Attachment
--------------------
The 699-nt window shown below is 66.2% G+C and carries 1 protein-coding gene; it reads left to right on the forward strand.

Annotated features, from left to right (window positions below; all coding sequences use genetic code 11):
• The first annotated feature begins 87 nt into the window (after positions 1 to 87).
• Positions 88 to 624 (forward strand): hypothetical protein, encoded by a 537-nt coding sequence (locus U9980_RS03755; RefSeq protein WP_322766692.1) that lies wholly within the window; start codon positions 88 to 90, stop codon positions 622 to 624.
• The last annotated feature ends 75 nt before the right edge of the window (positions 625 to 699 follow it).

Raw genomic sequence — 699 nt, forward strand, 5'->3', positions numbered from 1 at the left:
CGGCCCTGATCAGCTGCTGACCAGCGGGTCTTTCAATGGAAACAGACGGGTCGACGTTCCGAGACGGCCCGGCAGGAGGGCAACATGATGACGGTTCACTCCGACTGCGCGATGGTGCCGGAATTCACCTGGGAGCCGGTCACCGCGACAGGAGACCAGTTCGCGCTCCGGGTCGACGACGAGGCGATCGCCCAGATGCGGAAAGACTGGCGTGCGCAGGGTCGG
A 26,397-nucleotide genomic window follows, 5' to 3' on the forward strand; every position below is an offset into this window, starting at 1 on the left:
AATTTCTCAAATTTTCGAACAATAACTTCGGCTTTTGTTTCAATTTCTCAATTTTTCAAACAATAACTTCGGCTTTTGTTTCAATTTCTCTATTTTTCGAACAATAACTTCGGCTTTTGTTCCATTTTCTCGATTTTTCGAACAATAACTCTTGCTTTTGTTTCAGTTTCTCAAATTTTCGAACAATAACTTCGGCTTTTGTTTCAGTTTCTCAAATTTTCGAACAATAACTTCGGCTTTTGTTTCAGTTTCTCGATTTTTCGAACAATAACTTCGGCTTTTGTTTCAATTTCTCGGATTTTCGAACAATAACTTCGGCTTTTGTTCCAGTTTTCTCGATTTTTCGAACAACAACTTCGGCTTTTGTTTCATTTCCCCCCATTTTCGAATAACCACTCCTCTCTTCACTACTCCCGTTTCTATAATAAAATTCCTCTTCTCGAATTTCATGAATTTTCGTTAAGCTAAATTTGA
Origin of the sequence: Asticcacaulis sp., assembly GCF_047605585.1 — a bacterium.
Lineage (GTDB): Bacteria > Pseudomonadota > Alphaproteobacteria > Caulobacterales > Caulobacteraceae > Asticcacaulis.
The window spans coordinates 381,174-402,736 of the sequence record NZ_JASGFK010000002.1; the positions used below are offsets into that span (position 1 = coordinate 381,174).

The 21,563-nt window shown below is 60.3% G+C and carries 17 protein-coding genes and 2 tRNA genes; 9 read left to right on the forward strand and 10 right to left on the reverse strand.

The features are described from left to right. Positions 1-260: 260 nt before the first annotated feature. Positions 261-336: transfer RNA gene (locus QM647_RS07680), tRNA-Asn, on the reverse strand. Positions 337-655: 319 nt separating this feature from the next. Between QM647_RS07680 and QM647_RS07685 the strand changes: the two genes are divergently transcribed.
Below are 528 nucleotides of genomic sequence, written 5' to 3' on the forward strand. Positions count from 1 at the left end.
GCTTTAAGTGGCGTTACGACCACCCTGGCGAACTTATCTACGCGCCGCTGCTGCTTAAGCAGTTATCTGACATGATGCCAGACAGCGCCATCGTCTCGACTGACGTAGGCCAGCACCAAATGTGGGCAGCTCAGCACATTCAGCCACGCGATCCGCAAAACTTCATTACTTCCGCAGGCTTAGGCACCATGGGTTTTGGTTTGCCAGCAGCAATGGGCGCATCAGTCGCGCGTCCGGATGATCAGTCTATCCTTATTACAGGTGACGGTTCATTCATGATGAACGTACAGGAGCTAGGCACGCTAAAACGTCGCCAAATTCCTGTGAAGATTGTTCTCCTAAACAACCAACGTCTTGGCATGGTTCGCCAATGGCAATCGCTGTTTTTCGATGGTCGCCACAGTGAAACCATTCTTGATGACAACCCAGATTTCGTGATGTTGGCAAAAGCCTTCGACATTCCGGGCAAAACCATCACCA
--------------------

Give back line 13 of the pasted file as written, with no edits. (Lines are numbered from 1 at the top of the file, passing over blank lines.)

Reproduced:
The 21,563-nt window shown below is 60.3% G+C and carries 17 protein-coding genes and 2 tRNA genes; 9 read left to right on the forward strand and 10 right to left on the reverse strand.